Paper describing novel inhalation toxicology research methods attracts attention

US Army Engineer Research and Development Center
Published Aug. 6, 2019
Adverse Outcome Pathway

This figure is an Adverse Outcome Pathway, or an overview of one way chemicals may cause pulmonary (lung) fibrosis. Pulmonary fibrosis is the development of scar tissue (similar to a scab on the skin) within the lung. This makes it difficult for people to breathe by preventing the lungs from expanding to fill with air. As a result, people can die from a lack of oxygen in their blood. Ordinarily, if chemicals caused some type of mild lung injury, PPAR-gamma would prevent the development of pulmonary fibrosis. Here, we show that it is possible for chemicals to drive the development of pulmonary fibrosis by inactivating the PPAR-gamma receptor. This allows TGF-beta to stimulate pulmonary fibrosis, as a result of lung injury either by the chemical or some other cause (e.g., inhaled sand, smoke, or other chemicals) that may irritate the lung. Unfortunately, once pulmonary fibrosis has developed, it is not reversible ⸺ the scar tissue remains forever.

VICKSBURG, Miss. (Aug. 1, 2019) -- When three U.S. Army Corps of Engineers researchers published a paper in the journal “Chemical Research in Toxicology,” they expected it would generate buzz, but they weren’t expecting a tsunami of attention. As of this writing, the paper has received 816 views; for a paper of its age, 20-30 views would be typical.

Drs. Lyle Burgoon and Natalia Vinas, both research biologists, and Dr. Ed Perkins, a senior scientist ⸺ all with the U.S. Army Engineer Research and Development Center’s Environmental Laboratory ⸺ wrote about novel techniques for determining whether chemical disinfectants diffused into the air by humidifiers in South Korea could trigger lung illness leading to death in humans. Instead of experimenting on people or animals, the three are at the forefront of the U.S. movement to use a modeling technique called adverse outcome pathways, which can be coupled with computer artificial intelligence methods.  

“In the ideal world, we would have used experiments on humans to test whether the chemicals were detrimental to people,” Burgoon said. “For obvious reasons, it would be very difficult to use people, so we then might turn to animals, but using animals is costly and raises many ethical questions. The next option would be using in vitro cells, or cells grown on plates, but that technique takes time, because we would have to grow the cells.”  

Burgoon said that inhalation toxicology is an understudied research field in general exactly because these and many other challenges lie in the path of testing.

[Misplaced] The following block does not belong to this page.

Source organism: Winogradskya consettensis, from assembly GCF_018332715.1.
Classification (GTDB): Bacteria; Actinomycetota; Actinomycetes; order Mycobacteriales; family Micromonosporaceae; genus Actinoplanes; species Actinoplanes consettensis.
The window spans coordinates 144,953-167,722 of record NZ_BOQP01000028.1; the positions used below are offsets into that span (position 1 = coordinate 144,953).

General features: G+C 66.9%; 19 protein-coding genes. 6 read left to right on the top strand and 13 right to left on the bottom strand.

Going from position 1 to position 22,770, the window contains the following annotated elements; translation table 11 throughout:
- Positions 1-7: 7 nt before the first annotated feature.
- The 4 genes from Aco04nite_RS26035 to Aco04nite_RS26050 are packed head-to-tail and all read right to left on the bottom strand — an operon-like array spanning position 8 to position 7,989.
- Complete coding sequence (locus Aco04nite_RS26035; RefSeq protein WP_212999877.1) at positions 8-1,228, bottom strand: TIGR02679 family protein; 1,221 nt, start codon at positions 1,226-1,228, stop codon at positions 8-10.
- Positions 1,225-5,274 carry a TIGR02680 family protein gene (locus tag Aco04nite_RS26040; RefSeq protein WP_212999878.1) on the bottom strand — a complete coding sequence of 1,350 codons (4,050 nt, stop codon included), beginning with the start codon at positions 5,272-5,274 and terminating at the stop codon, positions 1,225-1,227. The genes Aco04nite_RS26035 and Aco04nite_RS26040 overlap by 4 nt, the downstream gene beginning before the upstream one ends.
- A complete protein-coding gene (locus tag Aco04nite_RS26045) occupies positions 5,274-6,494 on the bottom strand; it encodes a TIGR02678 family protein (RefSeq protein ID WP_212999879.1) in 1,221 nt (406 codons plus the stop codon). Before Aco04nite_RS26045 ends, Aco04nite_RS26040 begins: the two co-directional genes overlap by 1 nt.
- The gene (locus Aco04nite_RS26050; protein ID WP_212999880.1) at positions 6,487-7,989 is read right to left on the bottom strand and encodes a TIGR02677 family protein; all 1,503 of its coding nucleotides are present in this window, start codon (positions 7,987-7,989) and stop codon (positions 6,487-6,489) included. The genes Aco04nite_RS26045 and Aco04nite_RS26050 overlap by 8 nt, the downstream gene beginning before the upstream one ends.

“The AOP is a structured diagram of the unbroken chain of biological reactions that lead to the adverse effects,” Burgoon said. “We used cell-based data that the U.S. Environmental Protection Agency and their partners generated for the Tox21 database. They tested thousands of chemicals through different cells, and we can use their data and make predictions based on the information that’s been collected already using deep learning models, which are a type of artificial intelligence.”

“USEPA really started using the AOP method of testing; it’s how they want to regulate,” Vinas said. “And the European Union has strict regulations about animal testing, so they adopted the methodology early as well.”

The three ERDC researchers are also leading AOP research in the U.S. Vinas said, “We’ve been working with AOPs since 2009, when the concept was born.”

Burgoon points out that the South Korean government didn’t approve of the use of disinfectants in humidifiers, it was some private companies that advertised them as beneficial. “Using disinfectants is fine on counters, but the toxicity for aerosolized disinfectants was never tested,” he said. “Beginning in 2006, there was an epidemic of lung injury in children and adults.

The South Korean government assembled a research team to determine the cause, thinking at first it might be particulate caused by dust storms.”

Enter Dr. Jinhee Choi, one of the ERDC team’s collaborators from South Korea on the research and the paper. “I met her a few years ago, I believe it was through the Society of Environmental Toxicology and Chemistry,” Vinas said. Dr. Choi was able to get the research program funded by the South Korean government, and she and Vinas set up the U.S.-South Korean collaboration.

Vinas said this research is also valuable to the U.S. Army because many Soldiers are concerned about inhaling chemicals in theater. “I’ve spoken with Soldiers who have told me they’ve been on several tours and they are worried about getting lung disease from the chemicals they’re inhaling in the environment.

“We need to have a rapid testing mechanism capability in the Army and for the public to screen chemicals. The most rapid way to screen chemicals is using the chemical structure. In this study, at first it wasn’t clear how the disinfectants were toxic to people, just that pulmonary fibrosis was going way up.

“We had to determine how you get the illness at the molecular level from the toxicant ⸺ what is the process of the AOP ⸺ to get to the illness.”

The paper is in the top 25% right now of all papers scored by Altmetric, a general tool that calculates metrics from all scientific journals. “There are lots of opportunities for technology transfer on the military and civilian sides,” Burgoon said.